A popular Javascript framework, invented by Facebook, and used on lots of web applications such as Airbnb and Dropbox. We like it.

React Native
A Javascript framework, based on React which is used to transpile Javascript to native iOS and Android code for apps, most famously on Instagram. There was a Friday afternoon debate in the office about whether ‘transpile’ was actually correct (as opposed to ‘compile’ of being what’s known as a ‘bridge’). We had the conversation in the hope that you will never have to. You’re welcome.

A Javascript framework – often used with React which is used to handle data in an app in a very elegant way. It stores the current ‘state’ of an application making complexity easier to cope with.

‘Representational State Transfer’ is a popular architectural style for APIs.

‘Red Green Blue’. On a computer screen, and therefore images view on a screen, each pixel is made up of a colour. That colour is made up or a bit of red, a bit of green, and a bit of blue. That makes up all the colours in the world.

As above but the ‘a’ stands for alpha-transparency.

A popular type of pre-compiled CSS, which we use a lot.

A type of Agile workflow where you divide the work up into a unit of time (say a couple of weeks), get as much as you can done during that time, and then you regroup, re-prioritise, and repeat until the work is done.

Server Side Rendering
OK. So… HTML can be written manually, written on-the-fly by Javascript, or written on-the-fly on the server so when a browser receives it, it’s already HTML. The latter is server side rendering.

‘Simple Object Access Protocol’. Another type of API structure, popular about 15 years ago. It’s powerful, but takes a while to set up compared to more modern techniques.

Spring Boot
A JAVA framework used to build REST APIs.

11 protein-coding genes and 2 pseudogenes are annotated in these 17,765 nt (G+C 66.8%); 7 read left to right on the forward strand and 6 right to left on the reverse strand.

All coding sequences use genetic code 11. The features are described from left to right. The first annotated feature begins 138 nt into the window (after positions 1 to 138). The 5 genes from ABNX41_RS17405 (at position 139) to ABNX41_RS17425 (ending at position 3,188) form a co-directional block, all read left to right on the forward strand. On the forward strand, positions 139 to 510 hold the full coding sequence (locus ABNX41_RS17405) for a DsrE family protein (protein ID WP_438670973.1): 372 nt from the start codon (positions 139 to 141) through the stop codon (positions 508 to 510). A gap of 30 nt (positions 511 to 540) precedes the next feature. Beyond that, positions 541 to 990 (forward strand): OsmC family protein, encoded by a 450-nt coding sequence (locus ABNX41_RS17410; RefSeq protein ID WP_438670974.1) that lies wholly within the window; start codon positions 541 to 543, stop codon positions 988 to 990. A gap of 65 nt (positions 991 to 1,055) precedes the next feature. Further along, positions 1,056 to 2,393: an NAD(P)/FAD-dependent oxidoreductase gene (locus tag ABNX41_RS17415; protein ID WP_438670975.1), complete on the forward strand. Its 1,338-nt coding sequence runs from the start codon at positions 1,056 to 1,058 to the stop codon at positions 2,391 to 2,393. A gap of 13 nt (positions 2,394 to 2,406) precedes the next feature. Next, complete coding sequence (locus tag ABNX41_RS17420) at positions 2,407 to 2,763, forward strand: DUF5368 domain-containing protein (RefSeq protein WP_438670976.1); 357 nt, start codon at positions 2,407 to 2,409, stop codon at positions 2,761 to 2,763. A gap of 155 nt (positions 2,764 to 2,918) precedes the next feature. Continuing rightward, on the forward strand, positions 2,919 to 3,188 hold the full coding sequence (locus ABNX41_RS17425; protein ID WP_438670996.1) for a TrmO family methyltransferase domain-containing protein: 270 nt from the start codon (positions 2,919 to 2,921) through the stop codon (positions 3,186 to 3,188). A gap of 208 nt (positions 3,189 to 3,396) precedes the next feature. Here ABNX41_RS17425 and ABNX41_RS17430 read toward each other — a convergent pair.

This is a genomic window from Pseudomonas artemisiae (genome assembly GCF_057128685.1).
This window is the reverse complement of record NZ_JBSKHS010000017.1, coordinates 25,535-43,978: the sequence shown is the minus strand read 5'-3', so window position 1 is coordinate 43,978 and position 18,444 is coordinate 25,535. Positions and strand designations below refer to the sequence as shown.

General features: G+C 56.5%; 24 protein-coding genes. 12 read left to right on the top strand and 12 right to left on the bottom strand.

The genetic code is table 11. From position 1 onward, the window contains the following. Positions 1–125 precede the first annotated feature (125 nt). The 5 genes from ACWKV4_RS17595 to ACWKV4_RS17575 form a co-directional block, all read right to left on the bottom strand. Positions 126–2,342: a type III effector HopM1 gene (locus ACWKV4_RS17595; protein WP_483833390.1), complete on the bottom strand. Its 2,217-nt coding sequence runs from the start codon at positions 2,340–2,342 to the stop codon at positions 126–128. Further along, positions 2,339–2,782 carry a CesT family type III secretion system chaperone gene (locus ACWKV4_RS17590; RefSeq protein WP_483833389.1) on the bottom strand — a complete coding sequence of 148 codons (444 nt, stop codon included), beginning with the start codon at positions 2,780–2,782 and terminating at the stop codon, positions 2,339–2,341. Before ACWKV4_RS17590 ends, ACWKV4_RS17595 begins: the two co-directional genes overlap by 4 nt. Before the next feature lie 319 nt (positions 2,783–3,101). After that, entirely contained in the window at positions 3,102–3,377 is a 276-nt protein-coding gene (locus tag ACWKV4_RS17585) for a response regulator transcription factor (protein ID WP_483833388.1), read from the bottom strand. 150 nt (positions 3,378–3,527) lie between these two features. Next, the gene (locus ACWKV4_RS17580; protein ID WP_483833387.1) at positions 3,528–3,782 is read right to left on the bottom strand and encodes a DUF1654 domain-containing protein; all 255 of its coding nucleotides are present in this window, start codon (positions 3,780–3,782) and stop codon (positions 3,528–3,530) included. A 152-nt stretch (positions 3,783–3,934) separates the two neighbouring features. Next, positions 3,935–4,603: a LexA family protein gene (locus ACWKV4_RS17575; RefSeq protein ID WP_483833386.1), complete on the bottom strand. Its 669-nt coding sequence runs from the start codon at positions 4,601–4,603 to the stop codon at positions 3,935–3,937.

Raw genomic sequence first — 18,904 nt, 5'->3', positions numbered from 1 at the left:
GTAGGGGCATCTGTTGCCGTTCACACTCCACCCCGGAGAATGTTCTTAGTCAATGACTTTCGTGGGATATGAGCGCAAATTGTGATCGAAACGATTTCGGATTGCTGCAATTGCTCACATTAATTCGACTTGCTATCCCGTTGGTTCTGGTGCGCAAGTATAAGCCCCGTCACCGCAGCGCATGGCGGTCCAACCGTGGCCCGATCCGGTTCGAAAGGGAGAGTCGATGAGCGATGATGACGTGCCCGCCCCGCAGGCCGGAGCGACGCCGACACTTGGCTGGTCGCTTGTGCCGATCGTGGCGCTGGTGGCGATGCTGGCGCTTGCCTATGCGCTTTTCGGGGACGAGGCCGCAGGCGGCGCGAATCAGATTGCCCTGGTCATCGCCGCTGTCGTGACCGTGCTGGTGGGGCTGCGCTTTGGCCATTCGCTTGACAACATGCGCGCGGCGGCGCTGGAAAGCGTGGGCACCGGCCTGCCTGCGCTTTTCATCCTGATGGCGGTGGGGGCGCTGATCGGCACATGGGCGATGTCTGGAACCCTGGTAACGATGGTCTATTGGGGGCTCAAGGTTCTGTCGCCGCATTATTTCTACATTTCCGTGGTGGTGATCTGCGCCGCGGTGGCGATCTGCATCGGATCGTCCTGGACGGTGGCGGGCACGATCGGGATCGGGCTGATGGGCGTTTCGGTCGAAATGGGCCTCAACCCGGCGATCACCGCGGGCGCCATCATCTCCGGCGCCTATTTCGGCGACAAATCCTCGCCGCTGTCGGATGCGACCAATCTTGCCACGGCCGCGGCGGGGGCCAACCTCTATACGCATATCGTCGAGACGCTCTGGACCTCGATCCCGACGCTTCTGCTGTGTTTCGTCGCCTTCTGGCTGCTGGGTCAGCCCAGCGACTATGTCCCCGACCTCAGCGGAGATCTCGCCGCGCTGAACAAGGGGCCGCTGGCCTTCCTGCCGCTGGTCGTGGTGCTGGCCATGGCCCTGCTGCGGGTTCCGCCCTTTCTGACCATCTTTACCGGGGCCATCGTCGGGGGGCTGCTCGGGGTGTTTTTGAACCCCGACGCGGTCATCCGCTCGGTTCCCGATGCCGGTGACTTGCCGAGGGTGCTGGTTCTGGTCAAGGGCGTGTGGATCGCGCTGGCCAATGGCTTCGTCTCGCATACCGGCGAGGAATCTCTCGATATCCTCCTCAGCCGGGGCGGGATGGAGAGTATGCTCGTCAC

A period of time (eg a fortnight) where a bulk of work gets done in an agile development environment.

Static Site Generator
Most websites will have some type of database – containing data (no shit) – and an application that displays it on the page. A web developer wouldn’t be writing a webpage for every product page in an e-commerce site. Sites, then, have templates which contain all the layout information and the application would inject all the product information into the right part of the template with information from the database. Traditionally that injection happens when a user goes to a certain page; the application knows what page you are trying to look at (from the address) works out the right template and the data, and returns the page to the browser. Sometimes to make the site *much quicker, that injection is done at the point at which the database is updated, so every webpage is written out as if the developer had actually written every-single-page. The bit of software, that usefully does this, is known as a ‘static site generator’.

A piece of software used to design interfaces for websites, web apps, and mobile apps.

A daily meeting when everyone in an agile development teams explains what they did the previous day and what they plan on doing the day ahead. Theoretically useful as a time when people can talk through problems they may be having. Actual ‘standing up’ usually compulsory, but not at Spork.